Posters and print ads in U.S. and Canadian gaming and sports publications used the same basic idea, with the headline, ‘Playing shouldn’t be this hard.’

Ironically, reviews of the new game said 2K had made the game too simple, sacrificing rich game play for ease of use. Gamers, however, seemed oblivious to the reviews and flocked to the new title, especially on the Wii platform. Sales to date for the game are over 240,000 units, well ahead of projections.

The Dogwood Initiative follows the money

The Dogwood Initiative is a Victoria-based organization opposed to oil tanker traffic along British Columbia’s northern coast. After a 38-year federal government moratorium, a proposal for an oil pipeline threatened to bring hundreds of oil tankers to the area.

Polls showed the majority of Canadians were unaware that the government was considering the proposal, and had never heard of the Dogwood Initiative. To make this cause a national issue, Rethink built a grassroots campaign to drive Canadians to to learn more and sign a petition aimed at the government.

With absolutely no media budget, Rethink created a brand new medium using something that passes through every Canadian’s hands each day: the loonie coin. When placed over the coin, the removable cling-vinyl decals made the iconic loon and the water surrounding it appear to be covered in black oil.

To get started, Rethink sent decals to Dogwood’s mailing list. Supporters ordered ‘party kits’ of 100 decals in return for a suggested donation. Later, people could use the Loonie Tracker Map to input locations where they had spotted loonies and watch their coins spread across the country.

Media coverage was crucial in spreading the word. Rethink sent decaled loonies to outlets coast to coast. A second wave of media resulted when the Royal Canadian Mint issued a Cease and Desist order, and Dogwood refused to comply. The Mint promised to respond with a letter stating their intentions, but nothing has been issued to date.

The campaign exceeded all expectations. For a budget of just $10,000, Dogwood received an estimated $1.5 million in media coverage. Traffic to increased by over 4,000%. So far, over 30,000 petition signatures have been collected. The story captured the attention of every media outlet in the country, with over 500 separate stories.

Hundreds of thousands of coins are still in circulation, and money is being raised to bring the number up to one million. This ongoing campaign is poised to lead to a legislated tanker traffic ban that will protect the coast forever.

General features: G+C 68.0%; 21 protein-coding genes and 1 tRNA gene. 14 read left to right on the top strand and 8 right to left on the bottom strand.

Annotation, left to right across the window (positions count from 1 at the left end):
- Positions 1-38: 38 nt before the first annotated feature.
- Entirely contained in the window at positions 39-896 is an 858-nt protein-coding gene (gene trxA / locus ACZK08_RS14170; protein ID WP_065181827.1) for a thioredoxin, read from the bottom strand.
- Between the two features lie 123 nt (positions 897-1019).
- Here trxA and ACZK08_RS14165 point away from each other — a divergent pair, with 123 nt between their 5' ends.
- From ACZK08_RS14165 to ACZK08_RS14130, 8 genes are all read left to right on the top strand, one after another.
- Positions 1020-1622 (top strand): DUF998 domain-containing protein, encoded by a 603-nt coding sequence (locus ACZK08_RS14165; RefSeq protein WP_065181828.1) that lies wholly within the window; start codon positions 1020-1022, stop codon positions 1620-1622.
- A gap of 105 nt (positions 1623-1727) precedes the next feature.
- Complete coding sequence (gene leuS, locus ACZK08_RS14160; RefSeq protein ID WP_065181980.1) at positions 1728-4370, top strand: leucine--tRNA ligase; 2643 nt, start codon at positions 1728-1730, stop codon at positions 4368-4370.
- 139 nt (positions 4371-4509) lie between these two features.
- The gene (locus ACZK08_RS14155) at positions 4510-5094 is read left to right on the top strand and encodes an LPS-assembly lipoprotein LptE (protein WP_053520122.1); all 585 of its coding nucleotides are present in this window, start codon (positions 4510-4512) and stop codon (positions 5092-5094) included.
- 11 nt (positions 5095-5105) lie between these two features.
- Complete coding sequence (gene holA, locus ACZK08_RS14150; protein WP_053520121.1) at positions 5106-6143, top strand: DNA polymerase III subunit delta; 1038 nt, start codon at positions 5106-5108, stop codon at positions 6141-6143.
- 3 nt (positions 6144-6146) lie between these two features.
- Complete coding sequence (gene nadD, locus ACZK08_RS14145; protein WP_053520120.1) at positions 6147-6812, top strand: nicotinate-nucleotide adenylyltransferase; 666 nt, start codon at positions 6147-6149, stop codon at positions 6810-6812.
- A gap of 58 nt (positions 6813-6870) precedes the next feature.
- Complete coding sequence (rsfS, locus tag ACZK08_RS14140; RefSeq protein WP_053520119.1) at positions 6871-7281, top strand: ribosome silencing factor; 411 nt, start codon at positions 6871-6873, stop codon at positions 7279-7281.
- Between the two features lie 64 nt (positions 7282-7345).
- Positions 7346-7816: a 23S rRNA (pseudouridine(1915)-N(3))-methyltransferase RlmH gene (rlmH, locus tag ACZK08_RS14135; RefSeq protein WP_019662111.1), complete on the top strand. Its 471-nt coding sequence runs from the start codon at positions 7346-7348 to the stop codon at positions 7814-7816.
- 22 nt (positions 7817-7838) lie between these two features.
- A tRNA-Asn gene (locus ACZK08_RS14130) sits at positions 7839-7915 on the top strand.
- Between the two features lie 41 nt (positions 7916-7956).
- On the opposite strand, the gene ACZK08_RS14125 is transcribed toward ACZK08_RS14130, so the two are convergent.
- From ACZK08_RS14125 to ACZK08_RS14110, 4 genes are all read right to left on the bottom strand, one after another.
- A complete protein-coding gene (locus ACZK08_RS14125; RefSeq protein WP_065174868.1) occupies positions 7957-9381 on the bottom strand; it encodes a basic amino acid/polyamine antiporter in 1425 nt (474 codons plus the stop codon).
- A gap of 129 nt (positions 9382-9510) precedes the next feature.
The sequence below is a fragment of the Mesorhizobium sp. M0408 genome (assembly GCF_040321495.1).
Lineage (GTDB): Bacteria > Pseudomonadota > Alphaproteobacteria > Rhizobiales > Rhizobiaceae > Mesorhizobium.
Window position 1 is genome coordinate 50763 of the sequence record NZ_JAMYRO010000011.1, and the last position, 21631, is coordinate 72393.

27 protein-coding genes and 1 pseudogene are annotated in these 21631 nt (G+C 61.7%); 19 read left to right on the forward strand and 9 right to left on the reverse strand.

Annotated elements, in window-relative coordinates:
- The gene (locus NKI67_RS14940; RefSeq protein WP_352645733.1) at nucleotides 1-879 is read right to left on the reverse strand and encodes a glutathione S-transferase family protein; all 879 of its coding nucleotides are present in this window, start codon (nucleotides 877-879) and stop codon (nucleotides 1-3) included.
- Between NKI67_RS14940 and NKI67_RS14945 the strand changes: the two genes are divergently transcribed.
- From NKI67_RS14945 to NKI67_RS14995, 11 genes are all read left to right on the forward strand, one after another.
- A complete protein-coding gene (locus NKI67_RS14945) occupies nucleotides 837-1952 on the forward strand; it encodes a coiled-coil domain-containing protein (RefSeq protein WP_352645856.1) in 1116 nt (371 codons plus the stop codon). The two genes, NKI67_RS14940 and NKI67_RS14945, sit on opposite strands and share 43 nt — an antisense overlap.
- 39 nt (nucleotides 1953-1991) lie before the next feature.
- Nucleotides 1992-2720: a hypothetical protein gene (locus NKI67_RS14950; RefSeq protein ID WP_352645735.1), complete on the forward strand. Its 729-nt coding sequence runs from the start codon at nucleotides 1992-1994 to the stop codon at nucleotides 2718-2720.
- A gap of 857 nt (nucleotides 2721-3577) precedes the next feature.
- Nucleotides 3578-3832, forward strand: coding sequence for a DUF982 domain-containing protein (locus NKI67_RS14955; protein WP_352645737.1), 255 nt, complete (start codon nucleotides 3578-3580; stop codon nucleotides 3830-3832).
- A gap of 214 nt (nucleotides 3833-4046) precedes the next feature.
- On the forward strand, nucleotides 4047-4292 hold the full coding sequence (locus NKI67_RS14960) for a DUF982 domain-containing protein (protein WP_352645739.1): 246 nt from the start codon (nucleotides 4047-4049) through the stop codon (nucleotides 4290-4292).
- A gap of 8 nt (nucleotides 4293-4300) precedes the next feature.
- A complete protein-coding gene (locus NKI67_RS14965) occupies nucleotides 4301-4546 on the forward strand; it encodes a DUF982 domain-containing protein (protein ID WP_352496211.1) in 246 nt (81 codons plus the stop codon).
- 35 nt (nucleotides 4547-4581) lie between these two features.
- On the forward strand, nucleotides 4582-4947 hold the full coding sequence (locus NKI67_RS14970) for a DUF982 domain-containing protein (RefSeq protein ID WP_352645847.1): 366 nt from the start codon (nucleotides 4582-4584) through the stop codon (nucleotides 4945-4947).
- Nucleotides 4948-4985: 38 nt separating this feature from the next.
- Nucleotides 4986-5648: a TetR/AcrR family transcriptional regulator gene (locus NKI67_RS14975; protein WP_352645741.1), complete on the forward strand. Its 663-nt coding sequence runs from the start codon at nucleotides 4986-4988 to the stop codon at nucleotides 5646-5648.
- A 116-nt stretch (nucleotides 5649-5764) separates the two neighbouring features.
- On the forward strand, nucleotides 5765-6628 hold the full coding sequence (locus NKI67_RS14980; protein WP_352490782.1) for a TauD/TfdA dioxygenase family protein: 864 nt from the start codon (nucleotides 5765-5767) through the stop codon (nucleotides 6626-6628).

Peer 1 speaks geek

One of North America’s leading web-hosting companies, Vancouver-based Peer 1 had to reach a fairly niche audience – IT and tech managers that make decisions about the type of web hosting services their business would use. It also had to make the most of a David-sized marketing budget in the shadow of a Goliathian competitor, the Texas-based Rackspace.

Rethink helped the little guy use his size to his advantage, focusing on small companies with big ambitions – the kind of companies that wanted to be the next YouTube. Talking with IT managers at these companies, it became clear that service was important, but scalability was even more crucial. Many tech companies run into problems when they grow too fast – their web hosting companies often can’t keep up. This leads to crashes, which makes IT managers look bad.

One more thing became apparent: the IT guys invariably had twisted senses of humour. They were proud to call themselves ‘geeks,’ and were big fans of irony and black comedy.

Rethink combined both insights into ‘Cursors,’ a campaign to show what happens when you choose a hosting company that can’t keep up with you. In the ads, IT managers are literally inundated with countless cursor icons as their companies grow, asking ‘Is your business ready for a million hits?’


Aware that most IT people tossed typical DM and stand-alone banner ads were also largely ineffective, the agency created a series of three long-format videos showing different companies being inundated with growth. The spots were placed by VideoEgg on sites frequented by IT managers. Each embedded video included a link to the website, where managers could fill out a quick RFP from Peer 1. Online banners ran on industry sites and drove to Peer 1′s website, where upon arrival cursors filled up the landing page as quickly as a million hits would.

Results were very positive. Through the VideoEgg online campaign, over 70,000 viewers engaged with the ‘Cursors’ creative, and the videos were viewed over 8,500 times on YouTube. Just under 2,000 viewers clicked through to the microsite. Of those, 251 immediately requested quotes for web-hosting services.

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Gold: DDB

Bronze: Zig

Honourable Mention: Lowe Roche

Finalist: Taxi

Finalist: Ogilvy

Judging panel